Top Cocktail Bar the Dead Rabbit’s Huge New Space Opens Next Week

Famed Financial District bar the Dead Rabbit will soon be more than twice as big.

Owners Sean Muldoon and Jack McGarry are adding final touches to the 2,500-square-foot building they expanded into next door, at 32 Water St. The original, three-story space at 30 Water St., north of Broad Street, will nearly double in size with the new addition — which will be good news for the droves of drinkers who have been crowding in every night.

“It’s something we have no choice but to address. We need to get bigger,” Muldoon says. “Our biggest problem is that we’re too busy. The current Dead Rabbit is too small for the amount of business we were having.”

The first piece of the expansion — the ground-floor taproom — opens a week from today on Thursday, December 20. The space will accommodate 125 additional people. The smaller, second-floor cocktail parlor is also gaining some space, but that portion will only open in February. Meanwhile, the third floor will be reserved for events.

When fully completed, the Dead Rabbit will be big enough to fit 250 drinkers, compared to the current 100.

Real-time snapshot of the new taproom under construction

Alex Staniloff

This is what the new seating area will look like

The Dead Rabbit/Rendering

The expansion includes a bigger kitchen, and the owners say they plan to add new, U.K.-inspired dishes like steak, egg, and chips to menu next year. Plus, weekly dish specials like the fried fish sandwich, Irish stew, and chicken curry will now be permanent choices.

New drinks are expected some time next March, says beverage director Jillian Vose, who now has an ownership stake in the business. For now, over 200 bottles of Irish whiskeys will be available.

Brunch will also be refreshed. Muldoon and McGarry say they never truly focused on the meal, but plan to “take it up a notch” next year. The Dead Rabbit will open at 10 a.m., an hour earlier than usual, in hopes of attracting a larger brunch crowd.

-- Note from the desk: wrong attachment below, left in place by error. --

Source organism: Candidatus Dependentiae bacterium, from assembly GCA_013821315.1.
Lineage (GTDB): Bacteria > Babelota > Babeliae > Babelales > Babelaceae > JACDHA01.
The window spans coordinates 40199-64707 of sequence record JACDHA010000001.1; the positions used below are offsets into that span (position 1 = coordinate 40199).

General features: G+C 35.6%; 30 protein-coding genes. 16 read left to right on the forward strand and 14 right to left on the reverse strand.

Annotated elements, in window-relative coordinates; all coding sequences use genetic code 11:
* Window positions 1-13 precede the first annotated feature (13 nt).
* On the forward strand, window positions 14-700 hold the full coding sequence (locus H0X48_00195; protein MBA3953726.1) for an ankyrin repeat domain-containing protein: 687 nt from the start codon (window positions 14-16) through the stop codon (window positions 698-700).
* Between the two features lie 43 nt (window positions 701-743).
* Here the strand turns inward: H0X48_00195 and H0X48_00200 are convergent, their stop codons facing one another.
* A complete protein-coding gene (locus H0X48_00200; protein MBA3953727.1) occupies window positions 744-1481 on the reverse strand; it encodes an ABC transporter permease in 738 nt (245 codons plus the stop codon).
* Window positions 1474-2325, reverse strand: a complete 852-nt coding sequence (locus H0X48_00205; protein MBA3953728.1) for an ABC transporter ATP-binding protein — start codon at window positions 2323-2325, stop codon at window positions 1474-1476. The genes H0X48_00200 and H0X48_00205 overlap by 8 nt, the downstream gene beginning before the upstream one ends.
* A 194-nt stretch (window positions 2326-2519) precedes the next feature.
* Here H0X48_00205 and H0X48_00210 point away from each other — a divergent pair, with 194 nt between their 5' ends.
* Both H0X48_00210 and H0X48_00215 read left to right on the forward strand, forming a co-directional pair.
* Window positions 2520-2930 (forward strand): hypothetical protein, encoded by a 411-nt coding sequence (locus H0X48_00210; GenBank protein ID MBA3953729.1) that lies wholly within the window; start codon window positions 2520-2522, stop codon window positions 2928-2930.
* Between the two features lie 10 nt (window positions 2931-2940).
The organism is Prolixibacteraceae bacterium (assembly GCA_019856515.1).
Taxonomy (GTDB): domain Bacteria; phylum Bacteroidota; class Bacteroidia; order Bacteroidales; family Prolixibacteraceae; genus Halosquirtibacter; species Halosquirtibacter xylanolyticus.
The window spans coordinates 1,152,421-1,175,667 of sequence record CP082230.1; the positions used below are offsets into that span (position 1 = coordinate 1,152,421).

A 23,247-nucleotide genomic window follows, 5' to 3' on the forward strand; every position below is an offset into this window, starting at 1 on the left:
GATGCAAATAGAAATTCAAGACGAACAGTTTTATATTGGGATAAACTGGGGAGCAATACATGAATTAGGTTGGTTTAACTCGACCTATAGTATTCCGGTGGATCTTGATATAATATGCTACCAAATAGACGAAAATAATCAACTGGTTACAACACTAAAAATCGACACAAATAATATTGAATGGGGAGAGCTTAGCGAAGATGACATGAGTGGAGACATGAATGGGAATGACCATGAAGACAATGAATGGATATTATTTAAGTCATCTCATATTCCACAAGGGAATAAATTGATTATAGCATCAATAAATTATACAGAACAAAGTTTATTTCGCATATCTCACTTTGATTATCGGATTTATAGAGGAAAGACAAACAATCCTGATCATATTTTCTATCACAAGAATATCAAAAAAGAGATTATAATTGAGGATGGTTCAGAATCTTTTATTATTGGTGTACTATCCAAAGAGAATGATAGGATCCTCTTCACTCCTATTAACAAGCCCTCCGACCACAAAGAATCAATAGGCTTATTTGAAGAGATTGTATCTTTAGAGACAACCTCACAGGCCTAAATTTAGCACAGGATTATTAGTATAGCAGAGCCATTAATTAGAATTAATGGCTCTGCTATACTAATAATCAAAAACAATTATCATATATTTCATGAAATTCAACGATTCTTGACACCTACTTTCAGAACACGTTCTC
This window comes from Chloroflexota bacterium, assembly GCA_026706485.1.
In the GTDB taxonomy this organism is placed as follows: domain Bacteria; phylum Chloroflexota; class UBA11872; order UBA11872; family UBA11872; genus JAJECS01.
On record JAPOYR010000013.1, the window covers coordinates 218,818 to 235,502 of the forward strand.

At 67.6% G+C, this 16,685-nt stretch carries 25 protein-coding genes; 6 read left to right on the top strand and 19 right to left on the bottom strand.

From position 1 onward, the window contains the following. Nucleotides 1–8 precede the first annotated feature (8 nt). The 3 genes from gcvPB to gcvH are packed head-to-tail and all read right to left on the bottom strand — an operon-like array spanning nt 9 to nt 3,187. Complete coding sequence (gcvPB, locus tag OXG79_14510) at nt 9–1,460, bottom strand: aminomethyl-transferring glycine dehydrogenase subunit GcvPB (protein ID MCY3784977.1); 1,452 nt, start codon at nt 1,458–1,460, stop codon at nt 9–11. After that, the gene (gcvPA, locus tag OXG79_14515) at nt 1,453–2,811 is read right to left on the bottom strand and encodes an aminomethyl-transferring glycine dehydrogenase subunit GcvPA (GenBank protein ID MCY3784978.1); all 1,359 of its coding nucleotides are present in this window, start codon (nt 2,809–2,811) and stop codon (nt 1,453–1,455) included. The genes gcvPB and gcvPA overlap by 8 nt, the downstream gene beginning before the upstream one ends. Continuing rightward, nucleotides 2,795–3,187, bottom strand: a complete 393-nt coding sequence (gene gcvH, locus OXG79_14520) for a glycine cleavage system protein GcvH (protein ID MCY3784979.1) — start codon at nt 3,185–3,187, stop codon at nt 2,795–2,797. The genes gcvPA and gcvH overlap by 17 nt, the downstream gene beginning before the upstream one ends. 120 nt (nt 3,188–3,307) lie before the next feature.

It’s part of an effort to somewhat tame the clientele the bar is now attracting, the owners say. That being said, they’ll get rid of the DJ normally present on weekends and bring in live entertainment instead — a move meant to tame that “boisterous” party crowd, Muldoon says.

“Snugs” were added inside the taproom

The Dead Rabbit/Rendering

The Dead Rabbit’s imminent taproom will mirror the original in terms of decor, with hundreds of photos hanging from exposed wood beams on the ceiling. It comes with a new full-sized bar and two classic Irish pub “snugs,” or small private spaces that groups can sit in. And a souvenir shop will sell books, T-shirts, and more. Irish coffee will also be poured from another dedicated bar.

Bar owners say the expansion was necessary for the bar to keep up its reputation as one of the best bars in America. Since opening in 2013, the Dead Rabbit has become known globally for combining craft cocktails with the laid-back vibe of an Irish pub; sawdust covers the floor. The Dead Rabbit grew so busy in recent years that staff struggled to keep up the top-notch service it’s known for, they say. Muldoon and McGarry were faced with two options, to turn people away when the bar was too full, or to expand.

But the first one was never really an option. “An Irish pub should never have a strict-door policy,” McGarry says.

The Dead Rabbit’s taproom is open daily from 11 a.m. to 3 a.m.

Ignore the “spring 2019” sign

Alex Staniloff



Jack McGarryeater